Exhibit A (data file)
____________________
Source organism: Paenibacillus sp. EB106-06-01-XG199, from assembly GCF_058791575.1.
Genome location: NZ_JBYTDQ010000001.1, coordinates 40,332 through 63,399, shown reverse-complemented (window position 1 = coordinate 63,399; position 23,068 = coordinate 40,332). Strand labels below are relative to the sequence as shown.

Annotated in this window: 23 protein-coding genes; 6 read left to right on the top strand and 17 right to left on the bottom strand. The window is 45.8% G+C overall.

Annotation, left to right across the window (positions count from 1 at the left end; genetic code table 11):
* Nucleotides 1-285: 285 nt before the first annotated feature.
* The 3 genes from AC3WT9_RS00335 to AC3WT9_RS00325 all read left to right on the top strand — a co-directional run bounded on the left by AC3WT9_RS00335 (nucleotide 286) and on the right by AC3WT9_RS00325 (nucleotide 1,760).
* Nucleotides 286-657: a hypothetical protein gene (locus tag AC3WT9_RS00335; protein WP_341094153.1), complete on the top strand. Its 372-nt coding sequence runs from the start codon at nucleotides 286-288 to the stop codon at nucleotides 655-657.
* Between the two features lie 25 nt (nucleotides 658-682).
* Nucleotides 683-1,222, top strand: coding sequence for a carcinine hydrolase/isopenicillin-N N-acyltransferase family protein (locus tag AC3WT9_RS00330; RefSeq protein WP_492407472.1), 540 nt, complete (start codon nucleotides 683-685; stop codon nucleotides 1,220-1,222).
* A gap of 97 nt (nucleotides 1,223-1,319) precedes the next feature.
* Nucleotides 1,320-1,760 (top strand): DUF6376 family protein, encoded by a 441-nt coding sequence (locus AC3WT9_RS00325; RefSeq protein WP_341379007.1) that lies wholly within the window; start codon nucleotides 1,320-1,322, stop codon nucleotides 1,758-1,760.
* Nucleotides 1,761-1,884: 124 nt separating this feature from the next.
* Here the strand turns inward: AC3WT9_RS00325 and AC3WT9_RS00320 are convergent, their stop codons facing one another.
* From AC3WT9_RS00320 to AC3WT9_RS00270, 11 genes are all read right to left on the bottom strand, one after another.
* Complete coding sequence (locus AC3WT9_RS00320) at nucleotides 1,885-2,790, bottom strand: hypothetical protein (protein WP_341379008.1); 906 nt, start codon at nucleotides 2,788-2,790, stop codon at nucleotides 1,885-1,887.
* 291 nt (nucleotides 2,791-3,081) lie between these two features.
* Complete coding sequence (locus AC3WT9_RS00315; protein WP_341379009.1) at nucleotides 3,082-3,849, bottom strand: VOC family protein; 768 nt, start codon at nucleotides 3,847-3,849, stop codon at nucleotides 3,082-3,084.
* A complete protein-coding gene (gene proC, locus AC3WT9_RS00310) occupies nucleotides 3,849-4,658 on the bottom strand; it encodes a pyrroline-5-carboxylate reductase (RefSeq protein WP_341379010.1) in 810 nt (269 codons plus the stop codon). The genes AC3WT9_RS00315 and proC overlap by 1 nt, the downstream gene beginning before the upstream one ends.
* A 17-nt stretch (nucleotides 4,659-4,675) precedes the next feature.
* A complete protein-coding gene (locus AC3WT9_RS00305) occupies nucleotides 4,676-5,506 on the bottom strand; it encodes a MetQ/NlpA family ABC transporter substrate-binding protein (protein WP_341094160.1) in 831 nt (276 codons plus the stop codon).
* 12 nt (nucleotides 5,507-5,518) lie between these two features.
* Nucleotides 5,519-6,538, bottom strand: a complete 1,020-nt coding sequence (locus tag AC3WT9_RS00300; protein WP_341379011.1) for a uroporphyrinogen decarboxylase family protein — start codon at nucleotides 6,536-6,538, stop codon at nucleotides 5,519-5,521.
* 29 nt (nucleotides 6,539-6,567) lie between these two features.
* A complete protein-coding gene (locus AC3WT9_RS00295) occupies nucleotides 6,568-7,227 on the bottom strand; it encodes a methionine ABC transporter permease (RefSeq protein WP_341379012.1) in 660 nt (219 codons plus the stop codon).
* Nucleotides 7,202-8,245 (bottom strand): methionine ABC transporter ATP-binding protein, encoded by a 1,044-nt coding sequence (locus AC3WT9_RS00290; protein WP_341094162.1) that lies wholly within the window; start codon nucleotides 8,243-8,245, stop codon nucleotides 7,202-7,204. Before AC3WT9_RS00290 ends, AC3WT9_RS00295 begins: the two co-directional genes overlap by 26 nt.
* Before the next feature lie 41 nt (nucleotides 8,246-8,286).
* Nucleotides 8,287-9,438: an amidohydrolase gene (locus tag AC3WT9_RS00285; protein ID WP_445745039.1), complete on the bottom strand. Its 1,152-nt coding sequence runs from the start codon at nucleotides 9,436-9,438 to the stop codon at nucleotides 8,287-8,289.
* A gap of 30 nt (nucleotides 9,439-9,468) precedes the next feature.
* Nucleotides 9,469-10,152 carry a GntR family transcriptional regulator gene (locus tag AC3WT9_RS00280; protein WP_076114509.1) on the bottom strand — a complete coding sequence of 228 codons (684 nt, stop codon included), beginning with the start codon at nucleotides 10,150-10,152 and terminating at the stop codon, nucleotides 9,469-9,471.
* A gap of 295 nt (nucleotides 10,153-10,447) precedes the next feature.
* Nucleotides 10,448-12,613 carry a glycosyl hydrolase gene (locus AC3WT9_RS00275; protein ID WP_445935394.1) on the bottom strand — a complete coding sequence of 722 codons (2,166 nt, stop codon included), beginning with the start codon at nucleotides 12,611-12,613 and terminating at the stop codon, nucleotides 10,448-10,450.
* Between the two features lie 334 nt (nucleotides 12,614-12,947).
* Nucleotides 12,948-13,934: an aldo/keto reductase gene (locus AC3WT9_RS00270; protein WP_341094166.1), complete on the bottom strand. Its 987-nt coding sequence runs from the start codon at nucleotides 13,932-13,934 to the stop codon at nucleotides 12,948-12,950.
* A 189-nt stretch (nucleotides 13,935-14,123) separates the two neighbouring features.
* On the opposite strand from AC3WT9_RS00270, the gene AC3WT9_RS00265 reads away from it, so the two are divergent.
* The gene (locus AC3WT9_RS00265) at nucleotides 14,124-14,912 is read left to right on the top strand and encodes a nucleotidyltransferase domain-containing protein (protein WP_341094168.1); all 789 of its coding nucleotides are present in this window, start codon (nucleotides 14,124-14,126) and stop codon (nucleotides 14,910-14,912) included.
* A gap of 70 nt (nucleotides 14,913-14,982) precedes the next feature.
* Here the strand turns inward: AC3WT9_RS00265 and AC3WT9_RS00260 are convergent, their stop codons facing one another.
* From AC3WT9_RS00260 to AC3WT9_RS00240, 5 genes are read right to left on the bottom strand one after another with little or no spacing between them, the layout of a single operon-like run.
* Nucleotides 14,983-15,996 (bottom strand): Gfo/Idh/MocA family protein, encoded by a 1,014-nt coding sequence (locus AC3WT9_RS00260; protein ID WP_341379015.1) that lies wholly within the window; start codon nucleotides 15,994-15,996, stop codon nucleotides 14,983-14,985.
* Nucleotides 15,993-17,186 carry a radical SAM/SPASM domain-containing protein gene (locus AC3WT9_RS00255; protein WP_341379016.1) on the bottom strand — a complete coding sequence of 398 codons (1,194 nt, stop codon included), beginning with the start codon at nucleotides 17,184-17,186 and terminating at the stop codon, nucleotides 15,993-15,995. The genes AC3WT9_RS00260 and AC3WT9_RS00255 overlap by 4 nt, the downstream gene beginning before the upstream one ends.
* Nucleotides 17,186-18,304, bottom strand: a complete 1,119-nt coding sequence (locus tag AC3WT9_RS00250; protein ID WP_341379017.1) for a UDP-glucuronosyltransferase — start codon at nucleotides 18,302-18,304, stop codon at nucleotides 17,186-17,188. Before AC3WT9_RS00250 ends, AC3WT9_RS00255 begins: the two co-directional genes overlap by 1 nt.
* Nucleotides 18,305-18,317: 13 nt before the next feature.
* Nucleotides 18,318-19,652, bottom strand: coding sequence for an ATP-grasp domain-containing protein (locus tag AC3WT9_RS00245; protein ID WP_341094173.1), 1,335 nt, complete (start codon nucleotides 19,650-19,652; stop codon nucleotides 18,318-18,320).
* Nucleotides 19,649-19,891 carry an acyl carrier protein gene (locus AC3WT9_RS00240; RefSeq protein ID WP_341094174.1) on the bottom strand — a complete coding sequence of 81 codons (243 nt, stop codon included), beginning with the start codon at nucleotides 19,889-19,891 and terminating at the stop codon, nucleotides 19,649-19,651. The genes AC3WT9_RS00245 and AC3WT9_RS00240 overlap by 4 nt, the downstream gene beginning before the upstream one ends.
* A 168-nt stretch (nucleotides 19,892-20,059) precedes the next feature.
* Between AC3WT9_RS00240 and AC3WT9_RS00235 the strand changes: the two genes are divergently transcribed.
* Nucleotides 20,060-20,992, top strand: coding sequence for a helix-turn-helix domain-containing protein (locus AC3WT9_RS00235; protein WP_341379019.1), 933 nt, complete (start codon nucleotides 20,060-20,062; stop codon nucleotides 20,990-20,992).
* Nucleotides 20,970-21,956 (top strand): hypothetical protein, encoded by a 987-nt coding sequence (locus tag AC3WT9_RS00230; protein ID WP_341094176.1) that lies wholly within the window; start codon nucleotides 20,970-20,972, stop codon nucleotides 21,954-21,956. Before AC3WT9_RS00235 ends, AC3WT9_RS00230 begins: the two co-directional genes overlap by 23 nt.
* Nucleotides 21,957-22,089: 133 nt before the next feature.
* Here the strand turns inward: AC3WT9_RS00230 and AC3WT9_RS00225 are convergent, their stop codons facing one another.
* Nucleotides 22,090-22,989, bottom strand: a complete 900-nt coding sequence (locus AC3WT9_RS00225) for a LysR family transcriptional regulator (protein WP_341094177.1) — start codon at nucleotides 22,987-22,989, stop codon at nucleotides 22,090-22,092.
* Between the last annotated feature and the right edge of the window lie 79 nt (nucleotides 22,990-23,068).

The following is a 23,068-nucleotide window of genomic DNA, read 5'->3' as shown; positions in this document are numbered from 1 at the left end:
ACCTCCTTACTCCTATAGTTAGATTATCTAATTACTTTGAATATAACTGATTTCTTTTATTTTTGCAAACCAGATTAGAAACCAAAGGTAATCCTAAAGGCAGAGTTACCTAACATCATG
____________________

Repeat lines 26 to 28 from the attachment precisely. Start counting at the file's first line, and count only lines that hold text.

* Before the next feature lie 41 nt (nucleotides 8,246-8,286).
* Nucleotides 8,287-9,438: an amidohydrolase gene (locus tag AC3WT9_RS00285; protein ID WP_445745039.1), complete on the bottom strand. Its 1,152-nt coding sequence runs from the start codon at nucleotides 9,436-9,438 to the stop codon at nucleotides 8,287-8,289.
* A gap of 30 nt (nucleotides 9,439-9,468) precedes the next feature.